In 2014, however, the number of female CEOs in the top 1000 companies was only 51. Now at 54, this means that either companies run by women are succeeding in the markets, or more women are stepping up into leadership roles. This shows that the idea of a ‘man’s world’ is eroding, albeit slowly.

Core insights

For each CEO, the piece analyses several factors, including the company’s Fortune rank, and the CEO’s total compensation – the total financial gain from the business, made up of both salary and incentives.

Companies with male CEOs rank much higher in the Fortune 1000, by 480 places on average. Of the 54 female CEOs in the Fortune 1000, only 3 of them are in the top 50, and the average ranking for female-run companies is 509. For the men researched, it was 29.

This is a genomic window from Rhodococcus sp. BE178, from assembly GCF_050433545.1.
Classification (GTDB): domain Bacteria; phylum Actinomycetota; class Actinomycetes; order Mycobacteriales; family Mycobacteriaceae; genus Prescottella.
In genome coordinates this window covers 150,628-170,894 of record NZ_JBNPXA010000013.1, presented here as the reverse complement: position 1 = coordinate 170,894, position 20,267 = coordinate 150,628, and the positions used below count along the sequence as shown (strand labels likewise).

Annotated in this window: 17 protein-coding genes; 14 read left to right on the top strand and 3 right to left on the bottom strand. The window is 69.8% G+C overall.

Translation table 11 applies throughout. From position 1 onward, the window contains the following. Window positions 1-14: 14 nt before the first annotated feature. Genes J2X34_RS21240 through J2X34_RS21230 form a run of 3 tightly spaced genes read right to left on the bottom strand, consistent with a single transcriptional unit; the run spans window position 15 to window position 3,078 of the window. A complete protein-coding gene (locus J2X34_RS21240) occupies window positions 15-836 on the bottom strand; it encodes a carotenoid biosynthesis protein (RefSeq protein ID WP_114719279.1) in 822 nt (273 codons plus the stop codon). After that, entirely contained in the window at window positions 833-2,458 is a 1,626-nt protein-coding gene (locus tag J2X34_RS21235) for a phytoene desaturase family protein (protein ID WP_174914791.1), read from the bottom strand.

Monetary compensation, however, is one aspect which (perhaps surprisingly, in view of the ranking differences) isn’t quite so male-dominated. Overall, male CEOs receive more company compensation, by nearly $4,439,000.

>See also: Tomorrow’s Tech Leaders Today

The Disney CEO Robert “Bob” Iger receives the most overall, at $43,490,567. The second best-paid overall is a woman– Safra Catz, of Oracle, with $40,943,812.

Some of the other best-compensated positions also belong to women. After Safra Catz, the next two who benefit the most financially are also women: Marissa Mayer, the Yahoo CEO ($35,981,107), and Mary Barra of General Motors, the highest-ranked female CEO in the Fortune 500 at #8, with $28,576,651.